"The Jingle Bell Bum" (Read The Touching True Story...please!) Comment at patriciahanrion.com

"The Jingle Bell Bum" (Read The Touching True Story...please!) Comment at patriciahanrion.com
Still available on Amazon for Nook and Kindle, hard copy booklett to re-print November 2013

Thursday, September 15, 2011

As seen on TV never works!

Before we lived in California, we lived in New Jersey and my dad's office was in New York.   He rode the train into the city every day with his sister who worked in the city too.  Then he was told he had to move 3,000 miles away to Hollywood where all the work seemed to be.  He was the financial controller of a sound production company,"Westrex, Sound Services." The newest growth in this area was on the west coast where studios popped up like mushrooms to put together "talkie" films.  My dad was involved in the transition from silent to talking movies so my mother brother and I went with him, off to the strange land of Hollywood California.

Up until then silent films were enhanced with a few written words and the creativity of an organist or person on the piano to help the plot.  Often the music played had nothing to do with what was happening on the screen but soon specialized musicians became sought after for their ability to play music and other inventive sounds to enhance a film.  The musician had to do this in the dark while watching the screen.  The acting on screen was overdone along with exaggerated facial expressions, the makeup and costumes were very bold to help tell the story and convey the plot.  Once sound was added the exaggerated actions and other things were slowly done away with along with some actors who had raspy or unattractive voices.

I remember as a child seeing my first TV.  We were living in our little post war, plastic door knob California house.  The neighbors down the street were the first in North Hollywood to buy one of those things with pictures inside...until then my brother and I would listen to the radio every Saturday morning.  We loved "The Lone Ranger", and the "Creaking Door"....

Of course before TV came the talking films.  My brother and I were allowed to walk to the theater most Saturdays to see the latest release.  They had a great deal in the candy shop next door to the theater.  If you bought a big candy, you got a free ticket.  We always got the candy, I don't think we ever told our parents about the deal.  The theater would have a serial where each week some woman was in peril and just when the white hat clad hero was about to save her from a train or other life threatening disaster it abruptly stopped...to be continued next week!  And the next week without showing how the woman was saved the story continued.  Then there was a news reel about the armed services or war pictures and next came a cartoon and two movies....it took most of the day and the candy was gone long before the string of films was completed. I was only six, and got very squirmy, considering I even now have a hard time sitting through an hour of church, I guess I should apologize for my wiggly pestering behavior to my brother.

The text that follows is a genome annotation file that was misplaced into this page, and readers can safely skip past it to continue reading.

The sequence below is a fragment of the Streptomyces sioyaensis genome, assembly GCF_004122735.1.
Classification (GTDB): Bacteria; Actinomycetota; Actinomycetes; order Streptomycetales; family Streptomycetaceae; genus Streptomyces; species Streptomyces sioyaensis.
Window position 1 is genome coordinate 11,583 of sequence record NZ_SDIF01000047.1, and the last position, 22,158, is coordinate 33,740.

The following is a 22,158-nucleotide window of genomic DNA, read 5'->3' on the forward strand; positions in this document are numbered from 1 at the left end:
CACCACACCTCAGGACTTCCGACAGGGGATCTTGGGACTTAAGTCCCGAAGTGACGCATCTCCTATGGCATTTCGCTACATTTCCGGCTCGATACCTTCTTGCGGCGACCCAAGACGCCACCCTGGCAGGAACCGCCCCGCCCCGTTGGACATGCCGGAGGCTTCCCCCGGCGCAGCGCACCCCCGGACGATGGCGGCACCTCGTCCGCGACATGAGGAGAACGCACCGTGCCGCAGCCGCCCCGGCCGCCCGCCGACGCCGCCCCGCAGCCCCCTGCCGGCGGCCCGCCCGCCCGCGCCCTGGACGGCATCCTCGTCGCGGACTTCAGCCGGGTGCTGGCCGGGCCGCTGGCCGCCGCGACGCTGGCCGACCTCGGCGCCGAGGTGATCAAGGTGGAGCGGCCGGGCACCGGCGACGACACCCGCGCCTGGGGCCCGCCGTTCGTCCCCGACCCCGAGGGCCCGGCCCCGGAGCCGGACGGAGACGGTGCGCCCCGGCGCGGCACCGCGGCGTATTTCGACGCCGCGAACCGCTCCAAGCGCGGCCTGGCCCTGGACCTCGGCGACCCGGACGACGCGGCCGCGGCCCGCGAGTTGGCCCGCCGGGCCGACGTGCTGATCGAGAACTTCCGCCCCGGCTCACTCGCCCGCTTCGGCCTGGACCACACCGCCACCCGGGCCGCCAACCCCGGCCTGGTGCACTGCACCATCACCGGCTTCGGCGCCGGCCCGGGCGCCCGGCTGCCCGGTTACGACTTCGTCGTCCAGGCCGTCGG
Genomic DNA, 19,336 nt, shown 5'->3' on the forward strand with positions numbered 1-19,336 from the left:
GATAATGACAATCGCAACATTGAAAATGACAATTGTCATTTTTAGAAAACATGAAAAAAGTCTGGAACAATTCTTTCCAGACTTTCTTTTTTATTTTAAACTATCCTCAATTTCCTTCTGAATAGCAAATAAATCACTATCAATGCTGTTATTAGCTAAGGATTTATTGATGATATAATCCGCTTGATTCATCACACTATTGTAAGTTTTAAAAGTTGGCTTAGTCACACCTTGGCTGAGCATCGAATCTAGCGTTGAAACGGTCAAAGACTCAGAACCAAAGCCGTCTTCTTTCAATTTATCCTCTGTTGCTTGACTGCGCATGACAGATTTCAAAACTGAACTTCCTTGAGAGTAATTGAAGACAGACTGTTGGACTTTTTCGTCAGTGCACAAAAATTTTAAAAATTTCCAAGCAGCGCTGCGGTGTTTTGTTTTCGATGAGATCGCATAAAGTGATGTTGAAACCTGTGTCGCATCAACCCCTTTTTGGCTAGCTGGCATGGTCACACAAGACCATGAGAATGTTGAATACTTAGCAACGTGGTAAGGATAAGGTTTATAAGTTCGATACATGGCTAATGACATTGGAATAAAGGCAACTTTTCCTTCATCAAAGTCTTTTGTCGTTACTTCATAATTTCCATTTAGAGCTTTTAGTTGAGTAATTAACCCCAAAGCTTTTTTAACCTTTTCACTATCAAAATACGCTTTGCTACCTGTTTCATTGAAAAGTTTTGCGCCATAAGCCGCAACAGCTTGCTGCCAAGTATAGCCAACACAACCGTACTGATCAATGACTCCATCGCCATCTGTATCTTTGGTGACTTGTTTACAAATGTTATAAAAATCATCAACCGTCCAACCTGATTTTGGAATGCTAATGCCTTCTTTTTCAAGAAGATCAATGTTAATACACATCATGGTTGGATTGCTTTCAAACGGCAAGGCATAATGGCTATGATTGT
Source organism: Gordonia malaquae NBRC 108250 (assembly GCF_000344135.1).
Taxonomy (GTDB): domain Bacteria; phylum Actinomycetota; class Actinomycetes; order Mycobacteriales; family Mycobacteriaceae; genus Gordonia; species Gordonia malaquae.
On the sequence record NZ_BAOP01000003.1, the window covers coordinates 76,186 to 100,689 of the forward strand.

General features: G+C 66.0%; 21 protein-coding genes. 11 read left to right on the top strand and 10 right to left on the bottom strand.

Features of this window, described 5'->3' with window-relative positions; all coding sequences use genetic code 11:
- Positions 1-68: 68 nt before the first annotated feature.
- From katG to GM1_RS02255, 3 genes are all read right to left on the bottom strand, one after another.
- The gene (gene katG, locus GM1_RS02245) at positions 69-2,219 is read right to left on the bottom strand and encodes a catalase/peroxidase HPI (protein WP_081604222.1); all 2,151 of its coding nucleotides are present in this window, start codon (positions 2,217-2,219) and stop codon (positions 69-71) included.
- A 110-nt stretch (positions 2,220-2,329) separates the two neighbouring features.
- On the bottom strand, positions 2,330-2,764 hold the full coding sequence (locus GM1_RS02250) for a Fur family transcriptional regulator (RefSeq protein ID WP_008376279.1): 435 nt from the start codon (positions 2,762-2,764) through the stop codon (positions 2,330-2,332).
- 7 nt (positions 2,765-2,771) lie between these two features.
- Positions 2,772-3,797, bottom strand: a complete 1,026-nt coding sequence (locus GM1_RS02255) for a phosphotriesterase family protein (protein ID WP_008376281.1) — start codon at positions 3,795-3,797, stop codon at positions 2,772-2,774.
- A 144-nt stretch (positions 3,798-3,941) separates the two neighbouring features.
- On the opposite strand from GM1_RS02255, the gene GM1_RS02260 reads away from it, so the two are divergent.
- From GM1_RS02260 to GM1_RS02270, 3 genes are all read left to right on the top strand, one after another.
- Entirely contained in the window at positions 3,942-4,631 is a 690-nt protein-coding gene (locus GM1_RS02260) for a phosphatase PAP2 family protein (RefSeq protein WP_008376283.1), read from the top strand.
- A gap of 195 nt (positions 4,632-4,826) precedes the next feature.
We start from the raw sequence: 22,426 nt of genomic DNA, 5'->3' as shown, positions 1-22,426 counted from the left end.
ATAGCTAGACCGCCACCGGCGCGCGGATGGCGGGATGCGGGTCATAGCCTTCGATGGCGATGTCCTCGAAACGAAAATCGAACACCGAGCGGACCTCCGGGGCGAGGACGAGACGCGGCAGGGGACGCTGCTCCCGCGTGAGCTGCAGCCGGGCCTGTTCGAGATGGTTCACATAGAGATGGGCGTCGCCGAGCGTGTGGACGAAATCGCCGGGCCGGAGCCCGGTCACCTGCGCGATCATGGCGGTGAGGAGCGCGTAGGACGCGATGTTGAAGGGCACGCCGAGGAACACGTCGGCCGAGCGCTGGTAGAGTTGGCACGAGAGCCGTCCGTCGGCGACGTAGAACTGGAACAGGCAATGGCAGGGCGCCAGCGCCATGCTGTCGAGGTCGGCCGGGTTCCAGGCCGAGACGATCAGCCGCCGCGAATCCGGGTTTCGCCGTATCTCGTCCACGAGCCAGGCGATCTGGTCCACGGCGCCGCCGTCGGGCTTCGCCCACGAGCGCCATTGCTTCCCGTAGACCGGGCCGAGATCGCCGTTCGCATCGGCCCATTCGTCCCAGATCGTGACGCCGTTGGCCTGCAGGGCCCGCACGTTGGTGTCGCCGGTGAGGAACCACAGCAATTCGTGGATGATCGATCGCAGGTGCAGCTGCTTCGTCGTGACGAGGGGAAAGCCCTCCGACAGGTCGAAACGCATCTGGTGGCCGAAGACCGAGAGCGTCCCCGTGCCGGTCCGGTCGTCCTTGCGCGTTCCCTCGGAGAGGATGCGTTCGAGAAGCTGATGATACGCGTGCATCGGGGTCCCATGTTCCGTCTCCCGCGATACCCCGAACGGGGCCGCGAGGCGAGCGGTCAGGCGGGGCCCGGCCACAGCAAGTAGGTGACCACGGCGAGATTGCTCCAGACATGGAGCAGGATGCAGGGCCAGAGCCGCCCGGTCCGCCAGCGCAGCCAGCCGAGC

Most evenings that first summer of live TV the neighbors would drag their new contraption out onto the front porch facing the yard.  Many would gather on the lawn sitting on blankets to watch the very small square of black and white moving pictures.  I became severely attached to Beanie and Cecil, and Howdy Doody.

It wasn't very long before we got a TV too! (I think ours was about one inch bigger than the neighbors, with a yellowish tint screen  which made everyone look jaundiced).  After all, my dad's studio was putting the sound track on most of the shows...as well as most of the films in theaters so we were supporting his studio by watching those shows.
I continued to love watching my kiddie shows, except after a short time Howdy Doody was banned in our house...don't ask me why...my mom simply hated the show. But I would sneak watching it whenever she did the laundry and pulled the washing machine into the middle of the kitchen.  The machine made so much noise...I could have bombed the front room down and she would never have know.  I dreamed of being Princess Summer, Fall, Winter, Spring.  And sometimes still do.

Soon after my introduction to TV....I was introduced to TV commercials.  The Popiel potato peeler was amazing to my 6 year old eyes.  I wanted my mom to get one in the worst way but of course having adult common sense she never even budged to buy one.  I can't say I have always been so strong.  It could be I was  deprived of TV gadgets as a child so frequently feel I must sample many of the ones I can get my hands on...but I am finally beginning to gain some restraint. 

I have determined gadgets never work as advertised or demonstrated!  I havent' recently bought many "As seen on TV items" until I had a bank account hacked and my grand daughter saw a special metal wallet on TV.  It protected all contents from scanners so no one could get your credit card numbers. She told me I needed one of these wallets because it not only protected your credit cards it was said to be indestructible and could be run over by a truck and stay intact.  So I folded and got one for me and then one for my mom.  I used it for about a month and it seemed to work, then one day I dropped it!  Of COURSE...after it hit the concrete of the market floor with a tinny thunk,  the latch made out of plastic broke...now it won't stay closed. 

The wallet was only $10 but come on...if a truck can drive over it, how cum if I drop it, all of a sudden it breaks!  I guess, as with most of those gadget things...you can't win!  I am hoping Wallmart will take it back!   

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